My wife’s friend who worked for British Airways had recommended a hotel in Alassio, the Aida, and upon hearing the story of Angela and her reunion with the town’s classmates, the hotel owners shared the joy and ovation. To date, these kind people, the Galtieri family that owns and manages the Aida, have become our extended Italian family as we now visit several times a year – whenever we have time to get away to Italy.

Sun worshipers on the Alassio beach

But moreover, what constantly beckons us back to Alassio several times a year is the fantastic beach, the temperate and warm weather and the great life on the Riviera dei Fiori.

The beach is long, wide, and made of real sand, not rocks or sharp pebbles as in Nice or Cannes. The water is safe and clean; and walking out into the water is a gradual decline with mellow waves. It’s not for surfers and surf boards, but more a sun worshiper’s paradise.

Alassio is an ideal family vacation spot with numerous family friendly hotels, a variety of restaurants with a wide range of cuisines, gelato shops, bars and discos, plus glamorous shops featuring the latest fashion from Milan or Paris. The shopping street, locally known as the ‘Budello,’ is a narrow passageway and the whole town participates in ‘the passeggiata’ routine, that Italian ritual of a slow stroll in the evening.

Another beauty of Alassio is that it is centrally located for all the more famous cities along the French and Italian Riviera.  Whether it’s Monte Carlo, St. Tropez, Cannes, Nice, Menton, San Remo, Genoa, Ventimiglia, Savonna, Torino or Milan, Alassio is well-located and with a superb transportation infrastructure in northern Italy to take one anywhere in the country. If you want to linger at the Cannes Film Festival or hang out during the Monte Carlo Grand Prix, Alassio is only a relatively short drive away.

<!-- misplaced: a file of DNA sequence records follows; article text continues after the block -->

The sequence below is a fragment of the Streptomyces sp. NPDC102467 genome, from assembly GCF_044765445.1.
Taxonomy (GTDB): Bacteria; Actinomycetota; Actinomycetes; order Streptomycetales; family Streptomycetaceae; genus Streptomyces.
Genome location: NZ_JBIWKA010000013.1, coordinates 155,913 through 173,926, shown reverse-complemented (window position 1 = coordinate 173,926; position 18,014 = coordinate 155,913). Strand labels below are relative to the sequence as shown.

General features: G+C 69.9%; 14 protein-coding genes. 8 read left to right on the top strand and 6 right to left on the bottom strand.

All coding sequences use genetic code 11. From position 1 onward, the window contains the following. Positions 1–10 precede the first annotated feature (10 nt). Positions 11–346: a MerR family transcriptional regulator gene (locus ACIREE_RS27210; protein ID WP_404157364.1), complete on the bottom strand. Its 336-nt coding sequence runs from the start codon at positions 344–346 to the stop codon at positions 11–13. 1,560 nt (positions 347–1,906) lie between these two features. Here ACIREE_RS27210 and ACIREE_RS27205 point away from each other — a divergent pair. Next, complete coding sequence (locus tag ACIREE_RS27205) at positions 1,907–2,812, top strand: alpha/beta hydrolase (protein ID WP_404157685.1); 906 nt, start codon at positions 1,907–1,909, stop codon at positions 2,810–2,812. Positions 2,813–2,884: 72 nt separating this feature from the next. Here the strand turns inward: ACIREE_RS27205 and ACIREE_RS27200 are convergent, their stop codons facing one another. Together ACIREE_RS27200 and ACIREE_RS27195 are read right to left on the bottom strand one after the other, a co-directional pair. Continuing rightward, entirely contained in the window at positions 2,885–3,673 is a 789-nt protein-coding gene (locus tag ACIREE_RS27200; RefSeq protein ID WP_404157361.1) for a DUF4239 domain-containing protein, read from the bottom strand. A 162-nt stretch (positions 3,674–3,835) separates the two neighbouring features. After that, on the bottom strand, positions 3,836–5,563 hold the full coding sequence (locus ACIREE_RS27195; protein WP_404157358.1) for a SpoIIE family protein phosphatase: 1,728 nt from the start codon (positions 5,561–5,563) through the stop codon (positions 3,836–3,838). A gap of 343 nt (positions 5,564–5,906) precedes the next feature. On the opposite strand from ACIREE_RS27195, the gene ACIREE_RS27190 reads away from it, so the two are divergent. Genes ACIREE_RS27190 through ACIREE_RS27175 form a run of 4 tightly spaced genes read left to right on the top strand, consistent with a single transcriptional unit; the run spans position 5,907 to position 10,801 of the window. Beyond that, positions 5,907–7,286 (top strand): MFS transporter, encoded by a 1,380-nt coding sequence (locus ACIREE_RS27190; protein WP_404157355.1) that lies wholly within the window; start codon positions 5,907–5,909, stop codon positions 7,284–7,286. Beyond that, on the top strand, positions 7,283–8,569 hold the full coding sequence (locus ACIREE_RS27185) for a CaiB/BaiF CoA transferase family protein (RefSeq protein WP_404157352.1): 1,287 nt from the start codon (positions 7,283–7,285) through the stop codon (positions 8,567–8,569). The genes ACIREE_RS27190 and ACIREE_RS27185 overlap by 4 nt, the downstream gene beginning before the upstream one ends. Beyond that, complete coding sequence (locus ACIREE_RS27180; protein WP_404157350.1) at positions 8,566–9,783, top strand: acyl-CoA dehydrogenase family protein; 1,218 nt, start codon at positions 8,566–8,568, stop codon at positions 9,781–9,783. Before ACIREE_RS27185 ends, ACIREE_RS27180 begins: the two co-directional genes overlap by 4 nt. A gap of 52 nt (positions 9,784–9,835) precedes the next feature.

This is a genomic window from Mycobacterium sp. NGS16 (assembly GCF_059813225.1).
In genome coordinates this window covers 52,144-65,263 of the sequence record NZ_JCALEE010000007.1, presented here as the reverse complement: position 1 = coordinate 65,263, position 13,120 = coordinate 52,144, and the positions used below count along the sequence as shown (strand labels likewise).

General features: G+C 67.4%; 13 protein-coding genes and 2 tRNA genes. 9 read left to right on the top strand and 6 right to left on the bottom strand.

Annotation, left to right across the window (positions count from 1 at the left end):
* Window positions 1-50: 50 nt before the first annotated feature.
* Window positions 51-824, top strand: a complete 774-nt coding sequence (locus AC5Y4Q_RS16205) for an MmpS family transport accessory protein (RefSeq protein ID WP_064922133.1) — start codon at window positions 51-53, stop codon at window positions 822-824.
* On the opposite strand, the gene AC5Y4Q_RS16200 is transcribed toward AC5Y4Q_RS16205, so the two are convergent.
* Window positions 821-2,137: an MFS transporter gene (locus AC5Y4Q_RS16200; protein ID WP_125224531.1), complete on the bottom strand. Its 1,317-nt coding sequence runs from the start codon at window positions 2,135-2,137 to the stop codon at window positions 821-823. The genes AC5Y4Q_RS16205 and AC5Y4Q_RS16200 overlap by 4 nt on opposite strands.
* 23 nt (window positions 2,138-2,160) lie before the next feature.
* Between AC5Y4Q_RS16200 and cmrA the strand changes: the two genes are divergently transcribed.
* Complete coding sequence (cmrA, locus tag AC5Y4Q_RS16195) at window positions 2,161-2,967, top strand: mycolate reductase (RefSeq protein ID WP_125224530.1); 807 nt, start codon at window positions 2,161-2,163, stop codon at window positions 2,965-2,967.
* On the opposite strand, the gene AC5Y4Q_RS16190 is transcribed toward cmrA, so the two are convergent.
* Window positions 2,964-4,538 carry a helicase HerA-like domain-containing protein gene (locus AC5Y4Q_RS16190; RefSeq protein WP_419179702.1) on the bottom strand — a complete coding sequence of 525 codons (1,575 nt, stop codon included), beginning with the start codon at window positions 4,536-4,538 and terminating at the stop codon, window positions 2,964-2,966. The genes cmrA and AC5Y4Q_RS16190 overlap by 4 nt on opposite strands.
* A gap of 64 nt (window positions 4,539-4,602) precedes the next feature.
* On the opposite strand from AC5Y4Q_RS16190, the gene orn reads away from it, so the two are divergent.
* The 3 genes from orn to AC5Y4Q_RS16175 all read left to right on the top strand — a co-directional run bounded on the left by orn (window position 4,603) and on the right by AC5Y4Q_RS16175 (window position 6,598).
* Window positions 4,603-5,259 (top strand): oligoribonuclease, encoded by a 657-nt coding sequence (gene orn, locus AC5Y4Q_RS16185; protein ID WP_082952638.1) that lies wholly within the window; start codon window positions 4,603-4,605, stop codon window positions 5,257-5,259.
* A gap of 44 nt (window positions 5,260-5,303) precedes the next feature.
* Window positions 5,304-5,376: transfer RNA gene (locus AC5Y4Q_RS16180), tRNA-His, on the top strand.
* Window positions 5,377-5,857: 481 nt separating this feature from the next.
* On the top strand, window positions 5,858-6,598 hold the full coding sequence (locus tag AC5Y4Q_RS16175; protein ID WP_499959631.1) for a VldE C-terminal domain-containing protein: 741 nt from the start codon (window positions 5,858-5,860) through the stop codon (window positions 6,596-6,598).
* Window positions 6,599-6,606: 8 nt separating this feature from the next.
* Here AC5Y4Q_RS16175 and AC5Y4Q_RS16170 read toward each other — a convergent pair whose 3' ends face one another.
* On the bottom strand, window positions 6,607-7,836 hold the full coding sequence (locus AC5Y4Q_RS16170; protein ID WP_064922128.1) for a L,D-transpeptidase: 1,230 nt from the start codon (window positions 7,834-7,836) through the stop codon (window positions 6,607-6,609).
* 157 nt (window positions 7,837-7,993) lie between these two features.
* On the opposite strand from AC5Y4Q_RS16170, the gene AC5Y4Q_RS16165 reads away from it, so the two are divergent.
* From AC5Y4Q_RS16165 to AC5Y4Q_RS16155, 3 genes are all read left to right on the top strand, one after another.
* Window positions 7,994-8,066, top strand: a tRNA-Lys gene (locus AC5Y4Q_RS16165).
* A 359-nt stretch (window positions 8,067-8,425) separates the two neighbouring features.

Alassio sign welcome drivers arriving from the north end of town

One of the defining attractions of Alassio is not having to pay the high hotel rates of the nearby celebrity hotels in the more famous Riviera towns. Alassio is an easy one hour drive from either Genoa or Nice. In the event one flies into Milan-Malpensa or Linate, one may stop for a shopping sojourn at the Serravalle shopping outlet, the largest in Europe, and conveniently located adjacent to the autostrada on the way to Genoa and Alassio.

Give Alassio a try; its fabulous beaches, restaurants, shopping, and family run hotels are simply the best. Nice, Genoa or Milan are short hops from London, Paris, Rome or Frankfurt, and you’ll be immersed and then in love with the Italian Dolce Vita.

Favorite Alassio hotels: The Aida, Residence Le Terrazze or Villa Firenze; all are a short walk to the beach.

Favorite Alassio restaurants: Hotel Aida, Sail Inn, Panama, La Prua, Acqua Pazza, Il Branzino Laureato, La Vigna, Pizzaria Italia or for drinks, a Coke or an espresso, Pane, Burro e Marmellata, Caffe Mozart or San Lorenzo. For the best Italian gelato, it’s La Cuvea.

Favorite shopping: Friday market in Ventimiglia or Saturday market in Alassio; Alassio’s Budello or the town of San Remo which has lots of shopping streets and great buys.

Alassio sign welcome drivers arriving from the north end of town
The beach at Alassio
Sun worshipers on the Alassio beach
The Alassio beach in winter
The beach is pretty deserted in the off season.
Feeding the seagulls
A plaza in Alassio